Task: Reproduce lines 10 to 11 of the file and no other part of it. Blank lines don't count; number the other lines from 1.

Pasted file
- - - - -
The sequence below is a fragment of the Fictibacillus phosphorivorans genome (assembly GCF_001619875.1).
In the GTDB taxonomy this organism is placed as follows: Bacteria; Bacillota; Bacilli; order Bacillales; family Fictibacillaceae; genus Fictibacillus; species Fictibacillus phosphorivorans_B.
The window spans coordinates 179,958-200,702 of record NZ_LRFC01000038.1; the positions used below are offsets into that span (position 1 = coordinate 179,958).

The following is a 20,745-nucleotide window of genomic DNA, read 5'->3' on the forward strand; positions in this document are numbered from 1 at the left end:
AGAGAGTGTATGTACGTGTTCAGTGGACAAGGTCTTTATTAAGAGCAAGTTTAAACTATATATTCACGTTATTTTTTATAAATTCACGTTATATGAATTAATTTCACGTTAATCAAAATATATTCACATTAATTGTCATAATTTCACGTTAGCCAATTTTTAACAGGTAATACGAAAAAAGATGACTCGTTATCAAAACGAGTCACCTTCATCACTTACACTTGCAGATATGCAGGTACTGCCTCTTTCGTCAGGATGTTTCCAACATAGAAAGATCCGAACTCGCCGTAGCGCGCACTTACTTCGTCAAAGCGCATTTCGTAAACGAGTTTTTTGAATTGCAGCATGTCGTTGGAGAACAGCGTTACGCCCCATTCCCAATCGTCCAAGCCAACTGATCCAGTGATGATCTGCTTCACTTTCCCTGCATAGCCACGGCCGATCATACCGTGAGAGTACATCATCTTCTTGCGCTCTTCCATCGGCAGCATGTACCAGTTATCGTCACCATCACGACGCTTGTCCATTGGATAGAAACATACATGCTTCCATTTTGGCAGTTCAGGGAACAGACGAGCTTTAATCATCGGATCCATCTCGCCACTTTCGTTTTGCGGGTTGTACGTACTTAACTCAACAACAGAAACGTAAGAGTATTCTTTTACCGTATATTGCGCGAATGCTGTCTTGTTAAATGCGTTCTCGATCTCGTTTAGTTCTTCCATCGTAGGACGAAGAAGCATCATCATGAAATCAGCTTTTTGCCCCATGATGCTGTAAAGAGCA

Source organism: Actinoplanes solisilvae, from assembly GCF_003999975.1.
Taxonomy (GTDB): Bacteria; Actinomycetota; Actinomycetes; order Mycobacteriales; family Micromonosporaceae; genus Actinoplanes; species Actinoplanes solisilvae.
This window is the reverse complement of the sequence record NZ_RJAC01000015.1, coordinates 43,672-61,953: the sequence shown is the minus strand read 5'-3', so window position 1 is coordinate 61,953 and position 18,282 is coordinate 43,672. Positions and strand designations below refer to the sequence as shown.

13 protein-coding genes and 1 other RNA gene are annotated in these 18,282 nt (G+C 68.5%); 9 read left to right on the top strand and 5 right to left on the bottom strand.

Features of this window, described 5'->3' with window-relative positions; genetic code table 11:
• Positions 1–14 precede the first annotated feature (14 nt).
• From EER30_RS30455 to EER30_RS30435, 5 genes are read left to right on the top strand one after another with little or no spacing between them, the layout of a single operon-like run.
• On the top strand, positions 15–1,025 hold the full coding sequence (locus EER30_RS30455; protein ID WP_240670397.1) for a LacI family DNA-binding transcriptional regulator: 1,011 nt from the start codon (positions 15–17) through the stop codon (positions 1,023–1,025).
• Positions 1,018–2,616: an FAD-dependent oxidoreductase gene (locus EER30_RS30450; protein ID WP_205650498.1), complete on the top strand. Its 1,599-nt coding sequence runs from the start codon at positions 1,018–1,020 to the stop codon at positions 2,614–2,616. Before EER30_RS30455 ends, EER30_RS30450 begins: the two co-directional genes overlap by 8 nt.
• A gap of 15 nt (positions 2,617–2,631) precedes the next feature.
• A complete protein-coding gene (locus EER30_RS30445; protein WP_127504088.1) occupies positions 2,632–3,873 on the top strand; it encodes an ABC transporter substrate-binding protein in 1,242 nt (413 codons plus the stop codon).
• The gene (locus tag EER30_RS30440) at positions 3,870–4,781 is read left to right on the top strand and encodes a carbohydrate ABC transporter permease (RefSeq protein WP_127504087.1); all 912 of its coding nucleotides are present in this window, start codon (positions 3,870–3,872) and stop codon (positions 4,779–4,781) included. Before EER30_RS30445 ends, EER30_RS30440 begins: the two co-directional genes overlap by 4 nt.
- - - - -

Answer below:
Features of this window, described 5'->3' with window-relative positions; genetic code table 11:
• Positions 1–14 precede the first annotated feature (14 nt).